Congress Rejects FISA Reform
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The House recently voted against an amendment to the Foreign Intelligence Surveillance Act (FISA) Section 702, proposed by Reps. Justin Amash (R-Mich.) and  Zoe Lofgren (D-Calif.). FISA Section 702, which was authorized as an addition to the 1978 FISA Act in 2008, was intended to be used solely to monitor communications by foreign nationals outside of the United States.

In recent years, Edward Snowden’s revelations showed that Section 702 provided the government with a legal cover to collect data on communications between millions of U.S. citizens without warrants or probable cause. According to a National Security Agency (NSA) transparency report from April 2019, in 2018 communications by U.S. citizens or residents were queried 9,637 times, over 2,000 more queries than the previous year.

The Amash-Lofgren Amendment would have withheld funding for Section 702 in the budget for fiscal year 2020. If it had passed, any requests for Section 702 funding by governmental bodies such as the NSA would have had to make an express commitment to not use those funds on the warrantless collection of U.S. citizens’ data.

Forty-seven organizations, including the ACLU, the Electronic Frontier Foundation, and FreedomWorks, urged Congress in a June letter to pass the amendment in order to “significantly advance the privacy rights of people within the United States.” Two Republican representatives, Chip Roy (R-Texas) and Jim Jordan (R-Ohio), rose to defend the amendment during the ten minutes of debate it was afforded. Despite these endorsements, the amendment was struck down 252-175, with over 100 members of each party voting against it.

This is not Justin Amash’s first encounter with FISA reform. In 2017, when Section 702 was up for reauthorization, he sponsored a similar amendment. It would have made warrants necessary “to collect communications of or about a U.S. person.” The bill was cosponsored by a range of representatives from both parties. That attempt, too, was quickly struck down, this time by the Trump administration. Then-press secretary Sarah Huckabee Sanders issued a statement stating that “the Administration strongly opposes the ‘USA Rights’ amendment to the FISA Amendments Reauthorization Act.”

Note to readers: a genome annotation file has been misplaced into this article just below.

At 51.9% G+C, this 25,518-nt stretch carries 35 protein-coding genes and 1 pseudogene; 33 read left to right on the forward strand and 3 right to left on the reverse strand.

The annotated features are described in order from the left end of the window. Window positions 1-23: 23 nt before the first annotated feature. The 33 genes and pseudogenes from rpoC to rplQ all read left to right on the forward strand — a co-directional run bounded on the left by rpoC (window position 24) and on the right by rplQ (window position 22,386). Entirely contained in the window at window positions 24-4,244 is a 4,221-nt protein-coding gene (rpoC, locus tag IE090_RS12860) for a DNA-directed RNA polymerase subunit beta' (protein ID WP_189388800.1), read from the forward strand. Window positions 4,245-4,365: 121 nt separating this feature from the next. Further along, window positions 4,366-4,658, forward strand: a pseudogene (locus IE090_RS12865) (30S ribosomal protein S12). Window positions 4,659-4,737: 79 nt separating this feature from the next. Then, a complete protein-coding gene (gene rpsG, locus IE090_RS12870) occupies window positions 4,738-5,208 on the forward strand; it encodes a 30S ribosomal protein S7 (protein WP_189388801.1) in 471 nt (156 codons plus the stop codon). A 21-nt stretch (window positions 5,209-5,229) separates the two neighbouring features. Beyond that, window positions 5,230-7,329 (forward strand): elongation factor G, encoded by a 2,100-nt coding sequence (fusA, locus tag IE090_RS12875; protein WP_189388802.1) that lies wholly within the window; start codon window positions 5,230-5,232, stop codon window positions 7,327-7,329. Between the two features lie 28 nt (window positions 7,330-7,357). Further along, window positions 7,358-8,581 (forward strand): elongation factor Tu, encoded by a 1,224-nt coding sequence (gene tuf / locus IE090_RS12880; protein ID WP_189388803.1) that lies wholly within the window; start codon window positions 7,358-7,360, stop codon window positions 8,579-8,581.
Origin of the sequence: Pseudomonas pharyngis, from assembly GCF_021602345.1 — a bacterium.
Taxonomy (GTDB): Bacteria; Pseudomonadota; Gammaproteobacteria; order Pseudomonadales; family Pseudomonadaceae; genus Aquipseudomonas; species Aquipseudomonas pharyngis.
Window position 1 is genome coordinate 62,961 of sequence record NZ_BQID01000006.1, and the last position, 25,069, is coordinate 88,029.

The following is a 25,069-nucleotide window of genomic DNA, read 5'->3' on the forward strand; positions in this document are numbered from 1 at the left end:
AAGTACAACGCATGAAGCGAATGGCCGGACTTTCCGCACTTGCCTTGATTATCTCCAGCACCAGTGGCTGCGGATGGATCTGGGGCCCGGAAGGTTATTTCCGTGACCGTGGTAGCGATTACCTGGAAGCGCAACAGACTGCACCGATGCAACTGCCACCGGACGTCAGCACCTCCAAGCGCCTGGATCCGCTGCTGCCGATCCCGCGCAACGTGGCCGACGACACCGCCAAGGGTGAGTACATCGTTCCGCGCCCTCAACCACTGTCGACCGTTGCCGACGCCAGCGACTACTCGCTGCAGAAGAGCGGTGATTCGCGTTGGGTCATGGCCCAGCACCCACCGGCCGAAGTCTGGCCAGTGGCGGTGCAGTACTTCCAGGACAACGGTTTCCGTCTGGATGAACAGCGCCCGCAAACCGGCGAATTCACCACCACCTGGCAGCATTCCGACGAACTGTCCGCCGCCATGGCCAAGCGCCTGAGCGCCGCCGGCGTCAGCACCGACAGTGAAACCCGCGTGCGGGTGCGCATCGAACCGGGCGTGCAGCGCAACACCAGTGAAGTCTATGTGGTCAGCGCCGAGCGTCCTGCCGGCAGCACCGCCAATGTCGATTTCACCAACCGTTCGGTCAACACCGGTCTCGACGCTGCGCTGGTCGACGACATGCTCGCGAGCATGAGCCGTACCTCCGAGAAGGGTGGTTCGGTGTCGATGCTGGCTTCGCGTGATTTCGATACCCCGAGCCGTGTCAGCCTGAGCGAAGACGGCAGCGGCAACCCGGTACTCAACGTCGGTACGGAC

The Trump administration’s position on FISA reform  is especially inconsistent in light of President Trump’s numerous damning indictments of FISA abuse on Twitter. This inconsistency is clear in the actions of other notable critics of FISA abuse, including Rep. Devin Nunes (R-Calif.). Nunes published a June 2018 memo in which lamented the “troubling breakdown of legal processes established to protect the American people from abuses related to the FISA process.” Yet Nunes was among those who voted against the Amash-Lofgren Amendment. Responding to an attack during a town hall with Michiganders, Justin Amash claimed that Nunes and the Republicans who criticized FISA usage by the FBI but rejected his amendment “want to protect the president, but the rest of you? Forget about it.” The latest FISA vote seems to confirm this accusation.

The rejection of Amash and Lofgren’s amendment was also illustrated Democratic hypocrisy. Representatives such as Adam Schiff (D-Calif.), who has repeatedly claimed that President Trump has abused executive power and colluded with foreign powers, voted against the amendment, allowing the executive to spy on American citizens. Notably, Eric Swalwell (D-Calif.), a candidate in the Democratic presidential primary, who has tweeted about Trump more than any other candidate, also voted against the amendment.

Those who rejected reform would have done well to heed Jim Jordan’s Twitter warning from last month, which he repeated during the debate: “If the intel community can target the President for political reasons, imagine what they can do to any one of us.” It seems, however, that Congress has no intention of pushing back against threats to Americans’ privacy, despite their constant claims to the contrary.

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